Q:

What were the Fundamental Orders of Connecticut?

A:

The preamble and 11 orders enumerated by the Fundamental Orders of Connecticut governed the colony from 1639 until 1662. This document, which governed Hartford, Windsor and Wethersfield, followed other codified laws in New England at the time, except in a more compact form. The Fundamental Orders of Connecticut were inspired by Thomas Hooker's sermon delivered May 31, 1638.

The Fundamental Orders of Connecticut proscribed that the colony elect one governor and six magistrates. No one could serve as governor more than once every two years. The General Court, or elected body established by the Fundamental Orders of Connecticut, convened every September and April. During the fall term, men were nominated by deputies from each town for governor and magistrate. Every April term featured the election, meaning a governor's term was just one year.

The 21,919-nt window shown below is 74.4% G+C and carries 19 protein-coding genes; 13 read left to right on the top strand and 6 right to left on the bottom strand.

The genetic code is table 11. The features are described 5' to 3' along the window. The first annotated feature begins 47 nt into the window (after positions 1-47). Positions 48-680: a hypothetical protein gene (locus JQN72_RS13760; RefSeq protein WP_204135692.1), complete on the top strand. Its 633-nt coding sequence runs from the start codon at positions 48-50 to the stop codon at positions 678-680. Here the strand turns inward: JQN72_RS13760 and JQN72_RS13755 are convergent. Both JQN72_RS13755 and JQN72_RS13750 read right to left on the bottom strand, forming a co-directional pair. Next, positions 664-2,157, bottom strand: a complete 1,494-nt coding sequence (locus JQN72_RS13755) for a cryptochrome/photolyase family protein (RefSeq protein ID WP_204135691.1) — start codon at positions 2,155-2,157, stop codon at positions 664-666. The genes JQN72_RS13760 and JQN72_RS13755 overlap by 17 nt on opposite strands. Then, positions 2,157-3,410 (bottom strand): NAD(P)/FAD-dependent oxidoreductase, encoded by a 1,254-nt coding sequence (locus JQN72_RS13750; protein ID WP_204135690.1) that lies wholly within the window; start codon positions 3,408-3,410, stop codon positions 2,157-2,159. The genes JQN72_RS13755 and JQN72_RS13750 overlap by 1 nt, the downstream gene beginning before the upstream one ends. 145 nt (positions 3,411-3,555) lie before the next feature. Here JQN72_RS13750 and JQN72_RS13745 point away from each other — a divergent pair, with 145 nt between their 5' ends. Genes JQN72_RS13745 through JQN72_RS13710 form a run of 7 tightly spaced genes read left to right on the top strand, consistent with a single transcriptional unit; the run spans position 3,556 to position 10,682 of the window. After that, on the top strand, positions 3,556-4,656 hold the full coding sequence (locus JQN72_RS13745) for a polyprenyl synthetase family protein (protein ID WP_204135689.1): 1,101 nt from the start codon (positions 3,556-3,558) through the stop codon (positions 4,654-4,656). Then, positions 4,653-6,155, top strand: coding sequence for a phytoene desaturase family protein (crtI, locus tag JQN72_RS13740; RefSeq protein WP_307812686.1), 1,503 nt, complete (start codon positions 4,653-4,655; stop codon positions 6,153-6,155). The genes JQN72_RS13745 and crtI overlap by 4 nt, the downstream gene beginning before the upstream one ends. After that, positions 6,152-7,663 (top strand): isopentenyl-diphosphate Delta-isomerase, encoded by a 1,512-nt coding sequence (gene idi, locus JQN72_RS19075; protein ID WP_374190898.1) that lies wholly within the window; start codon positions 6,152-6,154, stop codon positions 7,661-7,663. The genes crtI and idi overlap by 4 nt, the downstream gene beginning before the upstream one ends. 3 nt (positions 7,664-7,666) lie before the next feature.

The governor and magistrates served as the upper house of the Connecticut General Court. Freemen in each town elected deputies, the representatives of each town at the General Court sessions. The General Court handled lawmaking, administrative duties, judicial process and executive authority over Connecticut, with no mention of England or the English monarchy.

Despite the Puritan origins of the preamble, no religious test was ascribed to voters. The General Court was regarded as the supreme authority of the colony until the charter of Connecticut in 1662. The Fundamental Orders of Connecticut were based on a similar document in Massachusetts.

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